Turbine Setbacks Case at Intermediate Court
HCP Case Pending in the Supreme Court
Na Pua Makani Turbine Setbacks
KNSC and Kahuku Community Association are challenging illegal approvals by the Department of Planning and Permitting's (DPP) that allowed two turbines to be constructed within the minimum property setback. Our appeal is now before the Intermediate Court of Appeals. (12/29/21)
The Zoning Board of Appeals and Circuit Court both ruled that our appeal was filed too late and refused to consider the illegality of DPP's decision. The setback waiver was done ministerially and never publicly announced. Nobody except the developer and the DPP knew about the decision, so how could a 30 day limit to appeal be valid? We cannot believe the law requires interested parties to know, in advance, that the city is about to do something illegal and to formally request to be informed if they do.
We learned about these decisions in December 2019 and requested a contested case. The City approved construction of 568' tall turbines as close as 275' from a property line, even though the law requires a minimum setback of one foot for every foot of height and the law does not allow exceptions to the minimum requirements.
The basic questions, "Did the City violate the law?" and "What should be done to correct the violation?" are yet to be answered.
The massive turbines should never have been built so close to Kahuku.
The Hawaii Supreme Court held oral arguments on our challenge of Na Pua Makani's Habitat Conservation Plan on April 1, 2021. They have not yet ruled, as of 12/29/21.
General details of the case are stated below. Legal Docs are here.
We welcome donations to help pay our outstanding legal team for taking this case
to the Supreme Court, and for challenging the illegal setbacks of the massive turbines.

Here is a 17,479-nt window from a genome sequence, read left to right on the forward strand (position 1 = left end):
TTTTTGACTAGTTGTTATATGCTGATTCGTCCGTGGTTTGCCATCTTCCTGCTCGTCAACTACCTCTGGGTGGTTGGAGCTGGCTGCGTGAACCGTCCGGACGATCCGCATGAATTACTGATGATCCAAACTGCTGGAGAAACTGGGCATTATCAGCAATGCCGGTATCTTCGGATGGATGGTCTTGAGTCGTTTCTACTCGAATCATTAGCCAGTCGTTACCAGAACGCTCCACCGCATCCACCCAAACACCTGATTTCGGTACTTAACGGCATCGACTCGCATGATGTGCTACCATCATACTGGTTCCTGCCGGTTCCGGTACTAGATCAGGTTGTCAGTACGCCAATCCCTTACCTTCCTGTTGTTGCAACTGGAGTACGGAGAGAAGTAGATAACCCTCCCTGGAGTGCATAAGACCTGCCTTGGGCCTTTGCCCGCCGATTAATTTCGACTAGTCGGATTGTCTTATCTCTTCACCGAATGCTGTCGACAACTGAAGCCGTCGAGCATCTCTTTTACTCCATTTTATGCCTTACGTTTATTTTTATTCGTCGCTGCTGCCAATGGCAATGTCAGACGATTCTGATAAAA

Na Pua Makani constructed eight massive wind turbines that surround Kahuku and tower over the schools and residences. The tip of each blade reaches 568' into the sky. By comparison, the earlier wind turbines in Kahuku are 420' tall. We are concerned about the likely adverse impact on the endangered opeapea, Hawaiian hoary bat and the well being of the community.
Keep the North Shore Country has objected to this HCP because critical information was not properly considered in its preparation. Key elements such as the change in turbine height from 427' to 656' (now 568'), relevant data from the Kawailoa Wind project, and certain operational restrictions were overlooked.
The HCP is needed because the wind turbines are expected to kill endangered species like the opeapea (Hawaiian hoary bat). The developer must apply for an Incidental Take License and this is done by developing a viable Habitat Conservation Plan that will provide a net benefit to endangered species.
After a thorough investigation of the facts in a contested case, the Hearing Officer agreed with us that NPM has not satisfied the requirements of Hawaii Environmental Law; she recommend that the HCP be denied. Unfortunately, the BLNR disregarded this recommendation and granted it, instead.
Circuit Court Judge Jeffrey Crabtree heard oral arguments on December 5, 2018, and then affirmed BLNR's decision on April 10, 2019, granting deference to the agency's decision.
We believe the circuit court and BLNR got it wrong, so we are asking the Supreme Court to review the facts and decisions.
Several years ago, we lost the Turtle Bay Resort EIS case in the lower courts, only to prevail at the Supreme Court. We will continue to fight with the most vigorous case we can bring.
Please help Keep the North Shore Country meet the expenses of pursuing a vigorous presentation of the facts in this case. Expenses include legal fees, discovery, expert depositions, extensive copying fees, etc.
Mahalo for your support!
To preserve, protect and enhance the heritage and rural character of the North Shore of Oahu, Hawaii, in partnership with communities from Kaena Point to Kahaluu.
Keep the North Shore Country (KNSC), in partnership with Sierra Club, Hawaii Chapter, dozens of communities and organizations and, ultimately, Turtle Bay Resort (TBR), the State of Hawaii, the City and County of Honolulu, the US Army, the Trust for Public Land (TPL), and the North Shore Community Land Trust (NSCLT) successfully altered a massive development plan into more than 1100 acres of coastal and agricultural land conservation, preservation of Kawela Bay and improved environmental stewardship at Kahuku Point.
In 2015, KNSC negotiated a settlement with TBR, whereby the resort would complete the conservation agreement, provide $200,000 over five years to NSCLT for conservation projects at Kahuku Point and allow KNSC first right to conservation of other valuable shoreline lands owned by the resort.
We continue to work with the other parties to increase land conservation and to follow our mission: To preserve and enhance the heritage and rural character of the North Shore of Oahu, Hawaii, in partnership with communities from Kaena Point to Kahaluu.
© 2021 by Keep the North Shore Country